With the time, tools, and the right environment, we will happily explore subjects out of curiosity, whether we tend more towards the specialist or the generalist. What’s more, we end up with a society where skillsets are inevitably more varied.
It seems we have the world at our fingertips – so why aren’t we all reaching our limitless potential?
How to become a successful self-directed learner
Each of us has something we’d like to learn or be better at, whether it’s music, languages, cooking, sport, or crafts. Yet for many of us, these things we’d love to try somehow never make it onto our to-do lists. Because without the right system in place to make self-directed learning a habit, life somehow carries on unchanged. So, it’s time for budding entrepreneurs to embrace the concept of lifelong learning.
Here are some tips to help you incorporate self-directed learning into your life:
1. Choose one topic at a time and give it your full focus
2. Choose topics that genuinely interest you
3. Be specific with your goals. Instead of ‘learn to play the guitar’, try ‘learn to play Sittin’ On The Dock Of The Bay on guitar’
4. Give each lesson or task a deadline for completion
5. Break your tasks down into smaller, more manageable chunks
6. Tackle the most difficult tasks first, rather than avoiding them
7. Be ready to evaluate and alter your goals as required
There’s no shortage of learning resources available to us, that much is clear. Thus you also need to learn to identify when something is a useful or valuable learning resource, and when it isn’t. Rigorous online course websites usually have high standards, but with YouTube for example, anyone can upload a video. You will eventually become adept at separating the educational wheat from the chaff.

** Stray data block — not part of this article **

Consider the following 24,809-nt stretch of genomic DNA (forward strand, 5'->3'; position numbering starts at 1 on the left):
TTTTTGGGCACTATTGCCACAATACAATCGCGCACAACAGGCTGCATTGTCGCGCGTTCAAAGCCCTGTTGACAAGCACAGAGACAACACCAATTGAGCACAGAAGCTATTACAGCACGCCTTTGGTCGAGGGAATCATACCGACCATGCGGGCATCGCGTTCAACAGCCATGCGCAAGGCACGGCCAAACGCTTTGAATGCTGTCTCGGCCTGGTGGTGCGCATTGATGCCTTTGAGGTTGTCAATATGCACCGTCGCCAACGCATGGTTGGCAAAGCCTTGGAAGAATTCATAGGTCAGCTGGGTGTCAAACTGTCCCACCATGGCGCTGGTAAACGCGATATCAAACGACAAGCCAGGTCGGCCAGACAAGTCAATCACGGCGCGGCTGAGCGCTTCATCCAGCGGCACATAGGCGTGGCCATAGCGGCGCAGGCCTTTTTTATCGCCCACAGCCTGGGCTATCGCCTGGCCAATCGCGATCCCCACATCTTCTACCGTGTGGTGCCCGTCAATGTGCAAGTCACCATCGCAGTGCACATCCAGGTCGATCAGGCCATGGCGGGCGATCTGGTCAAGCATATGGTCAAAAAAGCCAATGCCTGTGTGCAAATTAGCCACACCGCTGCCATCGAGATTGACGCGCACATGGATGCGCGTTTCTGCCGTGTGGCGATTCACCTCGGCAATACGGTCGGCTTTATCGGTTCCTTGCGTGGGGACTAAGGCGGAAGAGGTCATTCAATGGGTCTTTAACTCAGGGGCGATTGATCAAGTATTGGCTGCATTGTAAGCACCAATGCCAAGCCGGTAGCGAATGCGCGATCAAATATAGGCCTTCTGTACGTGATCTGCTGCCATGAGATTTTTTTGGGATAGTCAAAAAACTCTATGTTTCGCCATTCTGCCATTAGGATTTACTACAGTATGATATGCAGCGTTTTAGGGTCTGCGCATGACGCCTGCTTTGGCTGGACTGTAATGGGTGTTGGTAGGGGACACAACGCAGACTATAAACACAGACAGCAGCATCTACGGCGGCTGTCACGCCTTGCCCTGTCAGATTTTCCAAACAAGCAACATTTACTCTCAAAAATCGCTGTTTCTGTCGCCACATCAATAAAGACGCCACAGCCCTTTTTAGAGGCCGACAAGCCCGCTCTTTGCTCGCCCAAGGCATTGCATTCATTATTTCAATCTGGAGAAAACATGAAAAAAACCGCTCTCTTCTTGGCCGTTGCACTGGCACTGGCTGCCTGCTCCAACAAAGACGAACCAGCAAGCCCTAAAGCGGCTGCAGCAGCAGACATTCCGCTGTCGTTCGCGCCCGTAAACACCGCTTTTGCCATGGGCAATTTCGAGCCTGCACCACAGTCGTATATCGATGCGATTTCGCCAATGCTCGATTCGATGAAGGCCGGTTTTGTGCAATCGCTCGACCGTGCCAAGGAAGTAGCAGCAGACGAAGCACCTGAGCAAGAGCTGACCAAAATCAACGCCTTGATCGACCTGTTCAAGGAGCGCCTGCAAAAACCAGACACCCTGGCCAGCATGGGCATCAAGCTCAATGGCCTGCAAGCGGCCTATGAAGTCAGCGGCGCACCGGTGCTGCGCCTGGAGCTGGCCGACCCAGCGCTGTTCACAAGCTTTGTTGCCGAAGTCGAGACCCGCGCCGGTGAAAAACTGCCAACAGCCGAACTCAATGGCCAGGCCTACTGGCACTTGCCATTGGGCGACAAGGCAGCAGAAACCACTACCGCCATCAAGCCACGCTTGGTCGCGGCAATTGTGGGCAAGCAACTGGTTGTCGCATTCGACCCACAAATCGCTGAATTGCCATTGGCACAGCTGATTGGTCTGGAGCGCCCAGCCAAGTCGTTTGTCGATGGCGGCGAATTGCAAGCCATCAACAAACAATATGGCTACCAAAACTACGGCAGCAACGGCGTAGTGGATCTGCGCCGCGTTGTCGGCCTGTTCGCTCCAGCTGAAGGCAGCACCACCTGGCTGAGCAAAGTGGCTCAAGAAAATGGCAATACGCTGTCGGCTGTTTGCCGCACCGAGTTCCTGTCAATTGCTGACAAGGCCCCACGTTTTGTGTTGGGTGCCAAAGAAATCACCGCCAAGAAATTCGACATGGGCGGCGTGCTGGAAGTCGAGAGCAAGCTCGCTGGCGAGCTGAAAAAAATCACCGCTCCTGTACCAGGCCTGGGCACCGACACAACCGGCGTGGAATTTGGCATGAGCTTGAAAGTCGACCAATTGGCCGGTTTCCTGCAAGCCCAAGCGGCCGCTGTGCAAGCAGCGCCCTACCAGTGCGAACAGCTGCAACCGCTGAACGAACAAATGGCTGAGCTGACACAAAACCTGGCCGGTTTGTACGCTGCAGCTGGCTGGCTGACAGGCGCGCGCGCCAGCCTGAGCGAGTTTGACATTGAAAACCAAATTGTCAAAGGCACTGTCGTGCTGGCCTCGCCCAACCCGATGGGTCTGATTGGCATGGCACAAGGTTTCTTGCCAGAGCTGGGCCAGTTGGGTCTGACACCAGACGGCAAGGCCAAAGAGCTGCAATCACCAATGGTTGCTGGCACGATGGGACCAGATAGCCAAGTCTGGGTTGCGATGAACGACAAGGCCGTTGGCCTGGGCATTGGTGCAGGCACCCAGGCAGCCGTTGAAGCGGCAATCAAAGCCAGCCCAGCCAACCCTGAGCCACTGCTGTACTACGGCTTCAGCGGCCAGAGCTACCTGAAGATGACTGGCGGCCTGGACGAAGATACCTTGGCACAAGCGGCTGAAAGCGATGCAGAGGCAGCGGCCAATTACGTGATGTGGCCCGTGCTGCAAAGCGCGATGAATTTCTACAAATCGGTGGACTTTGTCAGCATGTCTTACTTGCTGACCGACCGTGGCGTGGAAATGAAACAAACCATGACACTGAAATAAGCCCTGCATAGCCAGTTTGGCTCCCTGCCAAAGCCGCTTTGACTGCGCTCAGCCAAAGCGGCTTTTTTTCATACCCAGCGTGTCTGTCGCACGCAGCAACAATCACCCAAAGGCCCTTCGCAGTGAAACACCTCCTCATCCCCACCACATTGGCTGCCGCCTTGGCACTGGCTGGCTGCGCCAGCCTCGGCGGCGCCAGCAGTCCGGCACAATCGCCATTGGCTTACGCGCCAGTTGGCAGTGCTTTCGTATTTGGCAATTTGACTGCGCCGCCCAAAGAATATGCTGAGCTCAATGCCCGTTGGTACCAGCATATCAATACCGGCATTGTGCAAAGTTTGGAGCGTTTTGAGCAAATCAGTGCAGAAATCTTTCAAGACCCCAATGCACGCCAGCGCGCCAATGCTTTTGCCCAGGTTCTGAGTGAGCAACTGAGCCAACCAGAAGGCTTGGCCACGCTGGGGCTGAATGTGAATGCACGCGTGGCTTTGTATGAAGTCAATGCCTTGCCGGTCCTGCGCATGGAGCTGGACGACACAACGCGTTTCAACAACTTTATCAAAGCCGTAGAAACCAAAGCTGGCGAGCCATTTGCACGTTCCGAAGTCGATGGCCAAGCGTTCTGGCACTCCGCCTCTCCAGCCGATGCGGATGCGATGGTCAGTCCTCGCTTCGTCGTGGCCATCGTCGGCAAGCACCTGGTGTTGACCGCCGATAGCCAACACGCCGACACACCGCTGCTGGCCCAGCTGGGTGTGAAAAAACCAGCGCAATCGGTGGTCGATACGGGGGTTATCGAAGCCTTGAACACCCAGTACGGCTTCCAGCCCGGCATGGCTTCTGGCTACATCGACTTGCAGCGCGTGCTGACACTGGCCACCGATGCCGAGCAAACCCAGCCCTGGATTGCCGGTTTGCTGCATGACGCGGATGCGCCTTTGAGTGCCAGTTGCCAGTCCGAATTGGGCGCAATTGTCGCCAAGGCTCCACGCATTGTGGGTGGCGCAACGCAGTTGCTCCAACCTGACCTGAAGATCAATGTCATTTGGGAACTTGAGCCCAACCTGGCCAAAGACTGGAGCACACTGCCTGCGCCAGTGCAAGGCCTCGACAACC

Carol Dweck said that “if parents want to give their children a gift, the best thing they can do is to teach their children to love challenges, be intrigued by mistakes, enjoy effort, and keep on learning”. For organizations who want to create an environment that fosters learning sustainment, we have to be willing to help employees develop their full potential – not through imposed education, but by providing the right environment and resources for self-directed learning. Many people believe that as society undergoes rapid social, economic, and technological change, self-directed learning will eventually become the standard model for future education. What do you think? Share your own thoughts and experiences below.
Victoria Greene: Marketing Consultant & Freelance Writer.
A self-confessed entrepreneur and self-directed learner, I work with ecommerce businesses and entrepreneurs to produce creative content and marketing strategies. Now it’s my turn to share what I’ve learned through personal development.